The U.S. Supreme Court ended the pandemic-related federal moratorium on residential evictions imposed by President Biden’s administration. This eight-page decision effectively ends a debate that has divided party lines for months now during the COVID-19 pandemic. The ruling came down in a 6-3 decision, the court similarly divided along party and ideological lines.
The eviction moratorium was declared by Congress at the start of the pandemic. However, Congress’s moratorium expired in July 2020. The CDC then extended it by issuing a series of moratoriums under a 1944 law. The moratorium has consistently been extended, giving tenants and homeowners an opportunity to remain in their homes.
Landlords have consistently fought the moratorium, arguing that the longer it has been extended, the more they have suffered financially without any legal recourse.
The majority opinion stated that they believe the Centers for Disease Control and Prevention (CDC) exceeded their authority. They claim the CDC has relied on a statute that is decades-old that authorizes the CDC to implement emergency measures, such as fumigation and pest extermination, not a nationwide months-long moratorium on evictions.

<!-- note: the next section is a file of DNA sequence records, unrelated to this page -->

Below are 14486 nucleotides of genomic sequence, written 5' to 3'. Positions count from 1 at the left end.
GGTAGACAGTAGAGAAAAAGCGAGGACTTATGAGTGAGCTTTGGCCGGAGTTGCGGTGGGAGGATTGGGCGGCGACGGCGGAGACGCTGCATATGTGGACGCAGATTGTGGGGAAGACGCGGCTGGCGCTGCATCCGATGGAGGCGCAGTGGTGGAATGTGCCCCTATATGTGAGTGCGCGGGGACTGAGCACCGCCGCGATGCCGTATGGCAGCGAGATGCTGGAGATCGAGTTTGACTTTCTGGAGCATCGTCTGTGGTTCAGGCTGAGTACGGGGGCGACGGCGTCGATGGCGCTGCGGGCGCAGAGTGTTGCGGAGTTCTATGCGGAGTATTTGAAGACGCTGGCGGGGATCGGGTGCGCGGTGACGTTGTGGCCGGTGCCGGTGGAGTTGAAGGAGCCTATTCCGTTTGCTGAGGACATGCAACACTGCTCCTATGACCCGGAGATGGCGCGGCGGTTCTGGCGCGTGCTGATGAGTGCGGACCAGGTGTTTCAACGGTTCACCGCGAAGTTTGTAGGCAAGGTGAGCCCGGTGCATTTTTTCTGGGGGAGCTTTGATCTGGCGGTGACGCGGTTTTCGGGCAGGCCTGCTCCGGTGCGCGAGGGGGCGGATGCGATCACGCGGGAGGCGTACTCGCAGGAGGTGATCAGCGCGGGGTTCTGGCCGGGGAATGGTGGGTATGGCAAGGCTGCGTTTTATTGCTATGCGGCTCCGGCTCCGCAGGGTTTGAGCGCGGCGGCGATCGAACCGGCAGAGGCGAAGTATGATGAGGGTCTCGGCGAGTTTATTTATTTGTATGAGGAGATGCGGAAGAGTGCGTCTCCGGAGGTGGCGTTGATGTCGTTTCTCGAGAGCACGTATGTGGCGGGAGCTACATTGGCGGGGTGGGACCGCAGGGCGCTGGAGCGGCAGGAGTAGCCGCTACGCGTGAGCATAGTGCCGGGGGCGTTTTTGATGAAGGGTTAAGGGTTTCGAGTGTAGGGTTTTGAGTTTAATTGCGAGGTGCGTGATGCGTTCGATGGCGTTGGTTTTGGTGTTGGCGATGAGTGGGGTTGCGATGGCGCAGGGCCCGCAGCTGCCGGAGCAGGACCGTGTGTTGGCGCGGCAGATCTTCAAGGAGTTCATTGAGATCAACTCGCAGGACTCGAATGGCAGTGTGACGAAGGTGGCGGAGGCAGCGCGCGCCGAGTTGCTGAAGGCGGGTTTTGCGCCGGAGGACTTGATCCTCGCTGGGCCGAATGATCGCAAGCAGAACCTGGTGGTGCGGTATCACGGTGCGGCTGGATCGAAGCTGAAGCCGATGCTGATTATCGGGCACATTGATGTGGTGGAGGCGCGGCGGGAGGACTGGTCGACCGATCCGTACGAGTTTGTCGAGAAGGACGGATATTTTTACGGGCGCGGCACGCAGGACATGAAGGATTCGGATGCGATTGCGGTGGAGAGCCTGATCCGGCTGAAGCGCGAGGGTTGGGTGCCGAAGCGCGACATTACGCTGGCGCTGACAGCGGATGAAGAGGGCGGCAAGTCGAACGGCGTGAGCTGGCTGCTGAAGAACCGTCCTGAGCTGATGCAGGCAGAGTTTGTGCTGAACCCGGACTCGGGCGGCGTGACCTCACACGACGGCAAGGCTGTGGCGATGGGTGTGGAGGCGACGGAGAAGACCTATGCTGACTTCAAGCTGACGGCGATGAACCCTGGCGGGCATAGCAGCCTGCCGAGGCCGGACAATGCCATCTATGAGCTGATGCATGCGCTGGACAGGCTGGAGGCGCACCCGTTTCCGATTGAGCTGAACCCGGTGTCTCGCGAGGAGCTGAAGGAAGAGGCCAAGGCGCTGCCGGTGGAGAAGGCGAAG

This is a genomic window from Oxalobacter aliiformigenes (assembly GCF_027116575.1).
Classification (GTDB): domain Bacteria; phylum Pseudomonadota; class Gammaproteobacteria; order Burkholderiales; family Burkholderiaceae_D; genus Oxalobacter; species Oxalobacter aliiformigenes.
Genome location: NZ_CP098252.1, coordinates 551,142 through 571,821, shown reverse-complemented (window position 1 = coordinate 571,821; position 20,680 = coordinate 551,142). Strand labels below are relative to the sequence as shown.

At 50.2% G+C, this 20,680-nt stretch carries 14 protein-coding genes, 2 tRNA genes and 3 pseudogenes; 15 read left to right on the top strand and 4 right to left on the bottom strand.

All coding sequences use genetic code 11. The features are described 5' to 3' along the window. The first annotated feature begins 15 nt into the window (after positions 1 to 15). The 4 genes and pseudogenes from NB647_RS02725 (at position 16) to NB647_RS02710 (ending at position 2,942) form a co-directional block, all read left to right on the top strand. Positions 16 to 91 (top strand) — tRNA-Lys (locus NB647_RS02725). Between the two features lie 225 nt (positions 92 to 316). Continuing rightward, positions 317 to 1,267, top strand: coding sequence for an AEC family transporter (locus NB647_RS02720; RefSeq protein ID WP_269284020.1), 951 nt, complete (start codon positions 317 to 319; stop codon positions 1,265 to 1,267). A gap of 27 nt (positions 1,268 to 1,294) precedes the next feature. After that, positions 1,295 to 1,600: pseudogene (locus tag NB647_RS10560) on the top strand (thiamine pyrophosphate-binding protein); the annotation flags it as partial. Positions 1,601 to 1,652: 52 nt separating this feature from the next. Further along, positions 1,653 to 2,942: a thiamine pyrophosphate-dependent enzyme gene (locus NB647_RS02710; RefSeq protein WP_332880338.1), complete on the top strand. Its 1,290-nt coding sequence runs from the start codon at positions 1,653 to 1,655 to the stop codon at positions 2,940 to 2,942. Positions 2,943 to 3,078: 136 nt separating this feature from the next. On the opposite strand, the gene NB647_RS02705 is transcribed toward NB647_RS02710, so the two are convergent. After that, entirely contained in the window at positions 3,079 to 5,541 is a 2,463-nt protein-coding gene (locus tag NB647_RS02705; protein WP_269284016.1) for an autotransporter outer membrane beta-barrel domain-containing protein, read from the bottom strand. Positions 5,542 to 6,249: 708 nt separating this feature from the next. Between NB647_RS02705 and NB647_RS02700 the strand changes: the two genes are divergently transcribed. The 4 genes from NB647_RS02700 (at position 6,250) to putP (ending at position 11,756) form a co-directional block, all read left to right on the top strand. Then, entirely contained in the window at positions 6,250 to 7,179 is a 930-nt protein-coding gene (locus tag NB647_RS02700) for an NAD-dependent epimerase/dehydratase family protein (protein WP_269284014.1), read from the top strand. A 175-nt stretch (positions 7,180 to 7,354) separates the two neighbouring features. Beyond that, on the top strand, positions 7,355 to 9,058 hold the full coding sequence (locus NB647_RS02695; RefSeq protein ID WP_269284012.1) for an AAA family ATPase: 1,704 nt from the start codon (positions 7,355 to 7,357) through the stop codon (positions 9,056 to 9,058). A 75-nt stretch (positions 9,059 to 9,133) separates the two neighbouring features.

The most recent decision will now put thousands of tenants at risk of losing their homes. The Biden administration has worked to issue federal aid to assist in helping tenants who are behind on their rent, but these aid packages continue to be delayed.
The court’s dissenting opinion, authored by Justice Stephen Breyer, warned that a decision of this magnitude should not be done in a summary proceeding and required a full briefing before the court. However, the majority opinion argued that, even in a summary proceeding, the court fully considered all facts and believed the issues were straightforward. The majority argued that if a federally imposed eviction moratorium is needed, it is up to the legislative branch to authorize it, not the executive branch.
Following the court’s decision, the Biden administration issued a statement, warning of the effects of this ruling.
The White House press secretary issued the following written statement in response to the decision: “As a result of this ruling, families will face the painful impact of evictions, and communities across the country will face greater risk of exposure to Covid-19.” Now that this decision has been issued, local courts are waiting for what is expected to be an influx of eviction cases flooding the courts.
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